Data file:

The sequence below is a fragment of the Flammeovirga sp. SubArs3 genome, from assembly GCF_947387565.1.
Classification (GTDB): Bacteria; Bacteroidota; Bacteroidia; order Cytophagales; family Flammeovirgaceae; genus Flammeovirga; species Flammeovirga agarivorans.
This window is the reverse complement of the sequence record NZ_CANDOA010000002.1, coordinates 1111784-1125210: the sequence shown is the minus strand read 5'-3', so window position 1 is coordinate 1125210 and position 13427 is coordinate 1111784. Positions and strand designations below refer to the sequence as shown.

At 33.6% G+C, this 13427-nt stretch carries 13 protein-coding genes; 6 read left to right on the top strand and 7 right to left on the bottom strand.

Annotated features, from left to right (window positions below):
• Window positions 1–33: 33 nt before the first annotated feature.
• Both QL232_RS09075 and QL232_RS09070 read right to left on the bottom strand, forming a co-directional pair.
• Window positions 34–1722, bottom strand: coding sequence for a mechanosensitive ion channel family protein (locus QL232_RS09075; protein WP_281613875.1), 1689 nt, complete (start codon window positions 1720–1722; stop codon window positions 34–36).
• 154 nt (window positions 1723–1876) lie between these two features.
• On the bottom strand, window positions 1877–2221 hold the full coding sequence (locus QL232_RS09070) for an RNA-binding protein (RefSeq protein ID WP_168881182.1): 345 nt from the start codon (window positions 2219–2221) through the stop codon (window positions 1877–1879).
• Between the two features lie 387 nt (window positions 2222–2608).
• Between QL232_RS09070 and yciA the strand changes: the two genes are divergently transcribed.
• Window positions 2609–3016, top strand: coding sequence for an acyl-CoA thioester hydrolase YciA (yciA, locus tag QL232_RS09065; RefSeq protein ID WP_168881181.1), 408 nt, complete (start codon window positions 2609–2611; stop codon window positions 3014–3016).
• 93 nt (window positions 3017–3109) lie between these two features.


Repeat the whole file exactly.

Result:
The sequence below is a fragment of the Flammeovirga sp. SubArs3 genome, from assembly GCF_947387565.1.
Classification (GTDB): Bacteria; Bacteroidota; Bacteroidia; order Cytophagales; family Flammeovirgaceae; genus Flammeovirga; species Flammeovirga agarivorans.
This window is the reverse complement of the sequence record NZ_CANDOA010000002.1, coordinates 1111784-1125210: the sequence shown is the minus strand read 5'-3', so window position 1 is coordinate 1125210 and position 13427 is coordinate 1111784. Positions and strand designations below refer to the sequence as shown.

At 33.6% G+C, this 13427-nt stretch carries 13 protein-coding genes; 6 read left to right on the top strand and 7 right to left on the bottom strand.

Annotated features, from left to right (window positions below):
• Window positions 1–33: 33 nt before the first annotated feature.
• Both QL232_RS09075 and QL232_RS09070 read right to left on the bottom strand, forming a co-directional pair.
• Window positions 34–1722, bottom strand: coding sequence for a mechanosensitive ion channel family protein (locus QL232_RS09075; protein WP_281613875.1), 1689 nt, complete (start codon window positions 1720–1722; stop codon window positions 34–36).
• 154 nt (window positions 1723–1876) lie between these two features.
• On the bottom strand, window positions 1877–2221 hold the full coding sequence (locus QL232_RS09070) for an RNA-binding protein (RefSeq protein ID WP_168881182.1): 345 nt from the start codon (window positions 2219–2221) through the stop codon (window positions 1877–1879).
• Between the two features lie 387 nt (window positions 2222–2608).
• Between QL232_RS09070 and yciA the strand changes: the two genes are divergently transcribed.
• Window positions 2609–3016, top strand: coding sequence for an acyl-CoA thioester hydrolase YciA (yciA, locus tag QL232_RS09065; RefSeq protein ID WP_168881181.1), 408 nt, complete (start codon window positions 2609–2611; stop codon window positions 3014–3016).
• 93 nt (window positions 3017–3109) lie between these two features.